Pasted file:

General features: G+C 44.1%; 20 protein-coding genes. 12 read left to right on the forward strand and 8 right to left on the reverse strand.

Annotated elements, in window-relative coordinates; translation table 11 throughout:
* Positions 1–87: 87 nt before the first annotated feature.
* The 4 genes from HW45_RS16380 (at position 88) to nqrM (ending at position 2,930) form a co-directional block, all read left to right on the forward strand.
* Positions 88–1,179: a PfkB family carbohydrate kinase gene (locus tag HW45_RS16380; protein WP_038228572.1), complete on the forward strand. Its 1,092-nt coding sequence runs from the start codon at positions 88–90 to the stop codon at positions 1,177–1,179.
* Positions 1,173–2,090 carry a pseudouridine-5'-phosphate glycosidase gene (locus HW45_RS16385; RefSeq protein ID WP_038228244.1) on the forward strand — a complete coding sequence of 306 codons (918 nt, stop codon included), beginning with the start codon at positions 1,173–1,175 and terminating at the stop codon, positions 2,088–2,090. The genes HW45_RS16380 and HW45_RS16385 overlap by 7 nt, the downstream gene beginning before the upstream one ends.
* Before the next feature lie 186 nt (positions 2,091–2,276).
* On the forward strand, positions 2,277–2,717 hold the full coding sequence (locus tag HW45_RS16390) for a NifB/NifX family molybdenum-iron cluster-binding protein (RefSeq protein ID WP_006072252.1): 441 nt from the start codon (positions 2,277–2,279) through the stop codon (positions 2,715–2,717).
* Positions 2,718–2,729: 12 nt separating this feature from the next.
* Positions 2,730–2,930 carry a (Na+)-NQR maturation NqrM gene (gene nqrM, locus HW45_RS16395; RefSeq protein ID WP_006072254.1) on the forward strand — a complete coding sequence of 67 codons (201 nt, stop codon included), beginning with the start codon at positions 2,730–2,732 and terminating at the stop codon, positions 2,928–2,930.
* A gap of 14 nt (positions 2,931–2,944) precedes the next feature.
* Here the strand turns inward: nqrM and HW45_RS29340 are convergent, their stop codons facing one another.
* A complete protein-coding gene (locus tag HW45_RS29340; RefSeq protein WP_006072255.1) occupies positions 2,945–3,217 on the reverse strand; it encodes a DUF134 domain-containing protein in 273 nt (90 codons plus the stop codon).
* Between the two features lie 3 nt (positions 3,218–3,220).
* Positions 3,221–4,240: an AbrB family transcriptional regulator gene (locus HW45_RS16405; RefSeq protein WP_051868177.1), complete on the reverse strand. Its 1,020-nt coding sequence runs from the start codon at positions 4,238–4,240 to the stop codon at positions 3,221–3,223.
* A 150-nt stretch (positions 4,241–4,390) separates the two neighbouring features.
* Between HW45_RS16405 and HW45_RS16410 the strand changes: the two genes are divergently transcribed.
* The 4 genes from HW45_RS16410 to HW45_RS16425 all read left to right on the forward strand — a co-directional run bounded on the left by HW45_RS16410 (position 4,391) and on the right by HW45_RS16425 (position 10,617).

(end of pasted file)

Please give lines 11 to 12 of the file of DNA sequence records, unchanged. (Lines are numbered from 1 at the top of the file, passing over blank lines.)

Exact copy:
* A gap of 14 nt (positions 2,931–2,944) precedes the next feature.
* Here the strand turns inward: nqrM and HW45_RS29340 are convergent, their stop codons facing one another.